Working group on growth imperatives

The scientific debate about sustainability is still controversial regarding the existence of so called “growth imperatives”. While many authors argue that the fixation on growth is mainly a question of mentality, others suspect that a structural growth imperative exist. They describe its causes with different approaches, disputed for their plausibility. The goal of this working group is to provide a complete and detailed overview of the current state of research, and to categorize and to evaluate the explanations.

Contact persons: Oliver Richters and Andreas Siemoneit.

 

Results

Oliver Richters, Andreas Siemoneit: Growth imperatives: Substantiating a contested concept (Structural Change and Economic Dynamics, 2019):
Economic growth remains a prominent political goal, despite its conflicts with ecological sustainability. Are growth policies only a question of political or individual will, or do ‘growth imperatives’ make them inescapable? We structure the debate along two dimensions: (a) degree of coerciveness between free will and coercion, and (b) agents affected. With carefully derived micro level definitions of ‘social coercion’ and ‘growth imperative’, we discuss several mechanisms suspected to make growth necessary for firms, households, and nation states. We identify technological innovations as a systematic necessity to net invest, trapping firms and households in a positive feedback loop to increase efficiency. Resource-intensive technology is economically attractive because of a subtle violation of the meritocratic principle of justice. The resulting dilemma between ‘technological unemployment’ and the social necessity of high employment explains why states ‘must’ foster economic growth. Politically, we suggest to institutionally limit resource consumption and redistribute economic rents.
Andreas Siemoneit: An offer you can’t refuse – Enhancing personal productivity through ‘efficiency consumption’ (Technology in Society, 59, 101181, 2019; ZOE Discussion Paper 2):
Worldwide, economic growth is a prominent political goal, despite its severe conflicts with ecological sustainability. Contributing to the debate on economic ‘growth imperatives’, this article explores the thesis that both firms and consumers frequently acquire goods that increase their efficiency (productivity). For firms, efficiency is accepted as a main investment motive, but for consumers it is usually framed as convenience, ease, or comfort. Via social diffusion processes consumer goods that can save time and costs are transformed from a welcome expansion of possibilities into a social imperative whose noncompliance over time also has economic drawbacks. Positive feedback mechanisms not only lead to an acceleration of private life but favor ever more efficient industry and trade structures on the supply side, contributing to a redistribution of incomes and revenues. Eventually, a comprehensive consumption pattern leads to a new ‘normality’ and makes the renunciation of consumer goods like cars, computers or smartphones virtually impossible. Both microeconomics and consumption sociology generally assume fundamental differences in the motivations, goals and overall structural conditions of firms and consumers. Some reasons for this scholarly asymmetry are discussed and a more symmetrical consumption model is proposed.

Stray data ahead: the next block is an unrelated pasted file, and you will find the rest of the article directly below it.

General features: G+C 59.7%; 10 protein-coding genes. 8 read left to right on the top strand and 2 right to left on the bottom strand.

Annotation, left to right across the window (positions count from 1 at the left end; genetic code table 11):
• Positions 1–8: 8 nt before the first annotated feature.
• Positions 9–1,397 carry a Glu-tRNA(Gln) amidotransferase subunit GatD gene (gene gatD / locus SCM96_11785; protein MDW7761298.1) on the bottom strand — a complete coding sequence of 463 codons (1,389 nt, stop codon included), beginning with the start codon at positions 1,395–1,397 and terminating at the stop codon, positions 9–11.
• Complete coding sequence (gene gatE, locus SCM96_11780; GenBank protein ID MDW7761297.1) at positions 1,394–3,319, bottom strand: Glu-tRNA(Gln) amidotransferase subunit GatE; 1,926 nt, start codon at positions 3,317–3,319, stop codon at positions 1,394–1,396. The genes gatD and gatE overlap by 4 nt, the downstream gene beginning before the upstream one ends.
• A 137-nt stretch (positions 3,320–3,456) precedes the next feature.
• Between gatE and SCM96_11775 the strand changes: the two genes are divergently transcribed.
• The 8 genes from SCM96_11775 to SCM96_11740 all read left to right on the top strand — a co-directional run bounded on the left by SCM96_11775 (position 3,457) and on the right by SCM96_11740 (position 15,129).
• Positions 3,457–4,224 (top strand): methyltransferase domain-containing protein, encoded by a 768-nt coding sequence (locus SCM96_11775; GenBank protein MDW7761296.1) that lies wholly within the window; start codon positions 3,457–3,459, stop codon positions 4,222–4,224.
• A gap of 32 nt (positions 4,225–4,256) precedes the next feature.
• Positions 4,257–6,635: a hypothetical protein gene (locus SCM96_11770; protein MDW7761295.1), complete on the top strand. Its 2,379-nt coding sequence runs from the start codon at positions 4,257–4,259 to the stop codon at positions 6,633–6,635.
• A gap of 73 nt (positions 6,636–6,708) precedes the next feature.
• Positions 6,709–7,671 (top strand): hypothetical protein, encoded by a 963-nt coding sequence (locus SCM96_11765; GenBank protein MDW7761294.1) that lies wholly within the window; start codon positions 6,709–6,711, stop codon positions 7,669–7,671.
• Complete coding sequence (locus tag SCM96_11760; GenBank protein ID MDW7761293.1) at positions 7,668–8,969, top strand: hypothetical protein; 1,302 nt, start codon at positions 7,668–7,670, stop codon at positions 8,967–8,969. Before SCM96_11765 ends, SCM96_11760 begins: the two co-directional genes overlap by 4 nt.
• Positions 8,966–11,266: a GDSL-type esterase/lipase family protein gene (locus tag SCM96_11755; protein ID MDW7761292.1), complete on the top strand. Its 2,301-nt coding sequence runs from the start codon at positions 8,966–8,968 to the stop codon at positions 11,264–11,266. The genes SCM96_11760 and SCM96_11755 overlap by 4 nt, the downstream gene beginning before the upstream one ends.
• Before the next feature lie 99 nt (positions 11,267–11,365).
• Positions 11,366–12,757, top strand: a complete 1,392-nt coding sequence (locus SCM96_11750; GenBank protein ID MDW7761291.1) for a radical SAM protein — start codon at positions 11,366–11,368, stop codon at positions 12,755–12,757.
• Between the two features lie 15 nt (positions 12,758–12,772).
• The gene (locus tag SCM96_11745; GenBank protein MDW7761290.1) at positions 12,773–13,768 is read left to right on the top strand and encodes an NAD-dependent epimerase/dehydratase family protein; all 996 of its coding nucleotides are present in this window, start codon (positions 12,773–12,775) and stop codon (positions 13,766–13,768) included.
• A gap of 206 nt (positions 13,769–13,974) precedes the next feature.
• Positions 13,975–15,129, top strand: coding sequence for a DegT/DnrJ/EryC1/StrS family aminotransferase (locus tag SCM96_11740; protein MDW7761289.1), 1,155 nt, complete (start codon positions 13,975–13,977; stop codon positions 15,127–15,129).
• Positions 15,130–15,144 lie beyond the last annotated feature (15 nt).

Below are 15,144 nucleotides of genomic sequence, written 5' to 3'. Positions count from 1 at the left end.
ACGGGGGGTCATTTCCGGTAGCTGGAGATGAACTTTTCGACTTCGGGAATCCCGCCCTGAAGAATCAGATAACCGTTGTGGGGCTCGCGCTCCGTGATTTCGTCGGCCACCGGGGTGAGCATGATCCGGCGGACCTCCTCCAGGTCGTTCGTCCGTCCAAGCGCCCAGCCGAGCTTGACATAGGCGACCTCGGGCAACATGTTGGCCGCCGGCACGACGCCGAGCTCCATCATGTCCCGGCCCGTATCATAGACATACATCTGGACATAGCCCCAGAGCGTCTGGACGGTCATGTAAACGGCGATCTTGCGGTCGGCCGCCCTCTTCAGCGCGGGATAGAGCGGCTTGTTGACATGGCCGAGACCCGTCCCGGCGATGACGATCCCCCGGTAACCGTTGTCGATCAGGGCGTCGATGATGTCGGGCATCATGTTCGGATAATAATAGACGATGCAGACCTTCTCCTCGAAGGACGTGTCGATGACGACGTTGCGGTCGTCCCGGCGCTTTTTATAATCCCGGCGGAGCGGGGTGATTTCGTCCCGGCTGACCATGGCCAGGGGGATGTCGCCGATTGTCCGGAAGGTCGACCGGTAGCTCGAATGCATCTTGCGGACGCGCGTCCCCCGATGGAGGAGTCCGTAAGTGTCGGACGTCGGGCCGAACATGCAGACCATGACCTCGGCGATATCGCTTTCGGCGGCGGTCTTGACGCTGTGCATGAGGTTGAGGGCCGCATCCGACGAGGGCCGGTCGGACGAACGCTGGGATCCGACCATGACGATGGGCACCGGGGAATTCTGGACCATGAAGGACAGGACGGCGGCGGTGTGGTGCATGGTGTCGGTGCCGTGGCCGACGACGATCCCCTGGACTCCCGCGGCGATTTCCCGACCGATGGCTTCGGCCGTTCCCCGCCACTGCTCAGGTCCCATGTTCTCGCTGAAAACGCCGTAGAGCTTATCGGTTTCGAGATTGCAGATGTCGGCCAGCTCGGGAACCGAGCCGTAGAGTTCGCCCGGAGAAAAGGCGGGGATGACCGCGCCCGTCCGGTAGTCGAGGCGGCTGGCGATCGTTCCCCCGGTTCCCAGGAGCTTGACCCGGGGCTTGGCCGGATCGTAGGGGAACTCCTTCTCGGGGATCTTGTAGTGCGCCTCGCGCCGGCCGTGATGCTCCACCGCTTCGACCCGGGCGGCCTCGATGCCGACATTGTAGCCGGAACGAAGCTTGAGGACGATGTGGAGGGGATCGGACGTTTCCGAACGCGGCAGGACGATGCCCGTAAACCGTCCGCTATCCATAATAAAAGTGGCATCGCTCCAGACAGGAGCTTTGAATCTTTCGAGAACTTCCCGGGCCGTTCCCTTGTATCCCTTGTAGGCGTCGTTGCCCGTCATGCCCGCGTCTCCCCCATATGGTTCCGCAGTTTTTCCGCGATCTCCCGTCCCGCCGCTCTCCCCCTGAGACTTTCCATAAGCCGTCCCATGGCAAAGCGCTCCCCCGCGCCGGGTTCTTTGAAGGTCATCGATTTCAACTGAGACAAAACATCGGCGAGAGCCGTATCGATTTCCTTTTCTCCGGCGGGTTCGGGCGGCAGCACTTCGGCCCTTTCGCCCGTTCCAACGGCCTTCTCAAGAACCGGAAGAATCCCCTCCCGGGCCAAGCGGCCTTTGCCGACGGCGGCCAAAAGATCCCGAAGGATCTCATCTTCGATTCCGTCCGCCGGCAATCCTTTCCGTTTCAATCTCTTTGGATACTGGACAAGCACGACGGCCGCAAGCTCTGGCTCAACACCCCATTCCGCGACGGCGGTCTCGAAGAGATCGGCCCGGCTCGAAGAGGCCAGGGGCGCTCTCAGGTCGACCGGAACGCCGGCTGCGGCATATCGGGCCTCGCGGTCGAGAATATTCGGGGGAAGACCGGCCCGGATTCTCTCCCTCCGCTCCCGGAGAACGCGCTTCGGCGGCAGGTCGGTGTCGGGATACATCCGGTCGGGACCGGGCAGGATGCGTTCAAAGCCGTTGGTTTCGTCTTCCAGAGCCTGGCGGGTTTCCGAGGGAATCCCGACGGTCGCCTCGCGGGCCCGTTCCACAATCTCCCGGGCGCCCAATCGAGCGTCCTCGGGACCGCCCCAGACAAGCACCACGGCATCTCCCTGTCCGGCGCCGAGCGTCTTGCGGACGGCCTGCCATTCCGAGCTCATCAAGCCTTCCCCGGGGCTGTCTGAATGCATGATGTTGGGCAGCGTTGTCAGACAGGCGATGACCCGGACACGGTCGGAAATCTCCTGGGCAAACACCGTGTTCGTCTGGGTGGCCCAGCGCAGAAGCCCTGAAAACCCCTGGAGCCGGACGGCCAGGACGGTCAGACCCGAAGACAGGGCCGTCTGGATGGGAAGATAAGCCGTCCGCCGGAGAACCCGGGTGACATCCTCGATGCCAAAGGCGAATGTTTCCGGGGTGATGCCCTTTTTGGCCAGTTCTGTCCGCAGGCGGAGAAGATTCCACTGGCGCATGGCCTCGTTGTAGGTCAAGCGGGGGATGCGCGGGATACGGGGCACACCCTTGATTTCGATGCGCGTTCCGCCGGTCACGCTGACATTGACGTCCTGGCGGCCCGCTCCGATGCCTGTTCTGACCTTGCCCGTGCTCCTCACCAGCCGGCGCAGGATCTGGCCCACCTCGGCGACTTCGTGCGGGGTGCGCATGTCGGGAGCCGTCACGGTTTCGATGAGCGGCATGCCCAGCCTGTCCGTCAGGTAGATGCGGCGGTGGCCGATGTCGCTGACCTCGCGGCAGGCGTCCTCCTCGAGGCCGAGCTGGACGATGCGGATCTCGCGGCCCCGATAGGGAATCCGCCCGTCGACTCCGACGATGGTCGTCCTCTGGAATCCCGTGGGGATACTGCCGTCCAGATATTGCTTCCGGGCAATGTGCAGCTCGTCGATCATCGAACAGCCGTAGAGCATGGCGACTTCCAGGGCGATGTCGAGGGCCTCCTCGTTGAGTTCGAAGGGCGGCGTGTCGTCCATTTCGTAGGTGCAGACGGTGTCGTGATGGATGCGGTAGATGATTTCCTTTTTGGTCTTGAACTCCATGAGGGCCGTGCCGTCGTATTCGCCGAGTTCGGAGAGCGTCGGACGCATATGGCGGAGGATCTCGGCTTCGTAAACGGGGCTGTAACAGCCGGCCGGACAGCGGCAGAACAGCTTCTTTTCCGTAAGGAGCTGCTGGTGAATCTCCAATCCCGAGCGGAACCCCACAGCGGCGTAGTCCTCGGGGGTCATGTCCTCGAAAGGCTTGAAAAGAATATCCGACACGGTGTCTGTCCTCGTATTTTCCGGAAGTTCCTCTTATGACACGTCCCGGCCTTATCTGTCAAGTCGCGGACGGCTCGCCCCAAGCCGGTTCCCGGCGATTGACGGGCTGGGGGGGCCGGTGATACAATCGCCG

Oliver Richters, Andreas Siemoneit: Consistency and Stability Analysis of Models of a Monetary Growth Imperative (Ecological Economics 126, June 2017, p. 114–125; Preprint as VÖÖ Discussion Paper 1):
Economic growth remains a prominent political goal, despite its conflicts with ecological sustainability. Are growth policies only a question of political or individual will, or do ‘growth imperatives’ make them inescapable? We structure the debate along two dimensions: (a) degree of coerciveness between free will and coercion, and (b) agents affected. With carefully derived micro level definitions of ‘social coercion’ and ‘growth imperative’, we discuss several mechanisms suspected to make growth necessary for firms, households, and nation states. We identify technological innovations as a systematic necessity to net invest, trapping firms and households in a positive feedback loop to increase efficiency. Resource-intensive technology is economically attractive because of a subtle violation of the meritocratic principle of justice. The resulting dilemma between ‘technological unemployment’ and the social necessity of high employment explains why states ‘must’ foster economic growth. Politically, we suggest to institutionally limit resource consumption and redistribute economic rents.

Workshops:

English publications